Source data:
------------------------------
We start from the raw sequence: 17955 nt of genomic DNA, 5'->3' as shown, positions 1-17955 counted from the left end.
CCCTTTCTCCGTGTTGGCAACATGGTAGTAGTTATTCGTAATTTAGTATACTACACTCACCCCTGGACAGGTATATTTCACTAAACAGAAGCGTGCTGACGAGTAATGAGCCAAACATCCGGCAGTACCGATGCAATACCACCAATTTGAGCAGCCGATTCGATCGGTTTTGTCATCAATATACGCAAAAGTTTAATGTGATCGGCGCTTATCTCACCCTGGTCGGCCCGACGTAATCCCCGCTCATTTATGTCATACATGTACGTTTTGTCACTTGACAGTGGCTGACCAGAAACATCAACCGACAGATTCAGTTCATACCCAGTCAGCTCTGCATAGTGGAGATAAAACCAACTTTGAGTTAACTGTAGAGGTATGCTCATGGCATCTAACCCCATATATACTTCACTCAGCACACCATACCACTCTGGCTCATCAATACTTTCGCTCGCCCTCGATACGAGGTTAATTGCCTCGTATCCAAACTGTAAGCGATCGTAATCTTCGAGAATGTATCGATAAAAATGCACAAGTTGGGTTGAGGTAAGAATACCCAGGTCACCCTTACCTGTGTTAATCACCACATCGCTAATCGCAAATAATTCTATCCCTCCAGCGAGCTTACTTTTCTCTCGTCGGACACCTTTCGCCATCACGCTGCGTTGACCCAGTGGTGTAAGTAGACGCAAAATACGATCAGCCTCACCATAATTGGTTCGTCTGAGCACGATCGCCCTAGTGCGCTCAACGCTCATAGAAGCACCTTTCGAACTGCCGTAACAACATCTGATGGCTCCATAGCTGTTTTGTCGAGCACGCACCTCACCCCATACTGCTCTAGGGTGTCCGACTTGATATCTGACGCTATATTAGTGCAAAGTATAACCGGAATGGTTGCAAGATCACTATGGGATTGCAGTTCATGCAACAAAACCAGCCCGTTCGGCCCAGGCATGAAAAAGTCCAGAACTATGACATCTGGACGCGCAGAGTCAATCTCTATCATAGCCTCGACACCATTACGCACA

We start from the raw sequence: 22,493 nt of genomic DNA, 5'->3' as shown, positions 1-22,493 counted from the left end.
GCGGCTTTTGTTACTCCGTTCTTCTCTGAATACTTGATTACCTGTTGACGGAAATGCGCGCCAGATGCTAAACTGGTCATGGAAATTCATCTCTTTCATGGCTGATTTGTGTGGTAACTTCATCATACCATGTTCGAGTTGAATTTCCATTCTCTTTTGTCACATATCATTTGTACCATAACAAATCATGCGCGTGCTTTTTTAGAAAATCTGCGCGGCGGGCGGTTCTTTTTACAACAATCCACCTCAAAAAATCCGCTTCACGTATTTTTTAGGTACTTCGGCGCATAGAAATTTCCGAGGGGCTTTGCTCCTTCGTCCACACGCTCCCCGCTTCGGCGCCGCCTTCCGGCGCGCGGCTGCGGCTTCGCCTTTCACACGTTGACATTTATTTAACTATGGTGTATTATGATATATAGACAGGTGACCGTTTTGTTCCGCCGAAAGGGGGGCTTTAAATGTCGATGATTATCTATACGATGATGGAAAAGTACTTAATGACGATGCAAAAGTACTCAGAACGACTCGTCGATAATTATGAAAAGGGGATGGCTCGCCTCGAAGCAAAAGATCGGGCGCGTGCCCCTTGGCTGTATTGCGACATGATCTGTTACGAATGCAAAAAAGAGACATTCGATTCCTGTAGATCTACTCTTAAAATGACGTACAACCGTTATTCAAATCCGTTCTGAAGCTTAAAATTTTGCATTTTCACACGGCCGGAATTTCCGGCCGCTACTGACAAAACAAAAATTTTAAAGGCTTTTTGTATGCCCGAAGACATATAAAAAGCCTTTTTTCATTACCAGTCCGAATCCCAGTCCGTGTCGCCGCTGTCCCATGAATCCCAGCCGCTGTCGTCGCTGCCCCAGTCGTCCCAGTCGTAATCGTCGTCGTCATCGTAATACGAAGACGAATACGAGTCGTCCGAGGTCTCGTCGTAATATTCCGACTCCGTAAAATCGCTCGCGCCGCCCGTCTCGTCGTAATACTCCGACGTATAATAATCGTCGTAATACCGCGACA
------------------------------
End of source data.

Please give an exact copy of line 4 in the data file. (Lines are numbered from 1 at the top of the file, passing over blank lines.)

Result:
GCGGCTTTTGTTACTCCGTTCTTCTCTGAATACTTGATTACCTGTTGACGGAAATGCGCGCCAGATGCTAAACTGGTCATGGAAATTCATCTCTTTCATGGCTGATTTGTGTGGTAACTTCATCATACCATGTTCGAGTTGAATTTCCATTCTCTTTTGTCACATATCATTTGTACCATAACAAATCATGCGCGTGCTTTTTTAGAAAATCTGCGCGGCGGGCGGTTCTTTTTACAACAATCCACCTCAAAAAATCCGCTTCACGTATTTTTTAGGTACTTCGGCGCATAGAAATTTCCGAGGGGCTTTGCTCCTTCGTCCACACGCTCCCCGCTTCGGCGCCGCCTTCCGGCGCGCGGCTGCGGCTTCGCCTTTCACACGTTGACATTTATTTAACTATGGTGTATTATGATATATAGACAGGTGACCGTTTTGTTCCGCCGAAAGGGGGGCTTTAAATGTCGATGATTATCTATACGATGATGGAAAAGTACTTAATGACGATGCAAAAGTACTCAGAACGACTCGTCGATAATTATGAAAAGGGGATGGCTCGCCTCGAAGCAAAAGATCGGGCGCGTGCCCCTTGGCTGTATTGCGACATGATCTGTTACGAATGCAAAAAAGAGACATTCGATTCCTGTAGATCTACTCTTAAAATGACGTACAACCGTTATTCAAATCCGTTCTGAAGCTTAAAATTTTGCATTTTCACACGGCCGGAATTTCCGGCCGCTACTGACAAAACAAAAATTTTAAAGGCTTTTTGTATGCCCGAAGACATATAAAAAGCCTTTTTTCATTACCAGTCCGAATCCCAGTCCGTGTCGCCGCTGTCCCATGAATCCCAGCCGCTGTCGTCGCTGCCCCAGTCGTCCCAGTCGTAATCGTCGTCGTCATCGTAATACGAAGACGAATACGAGTCGTCCGAGGTCTCGTCGTAATATTCCGACTCCGTAAAATCGCTCGCGCCGCCCGTCTCGTCGTAATACTCCGACGTATAATAATCGTCGTAATACCGCGACA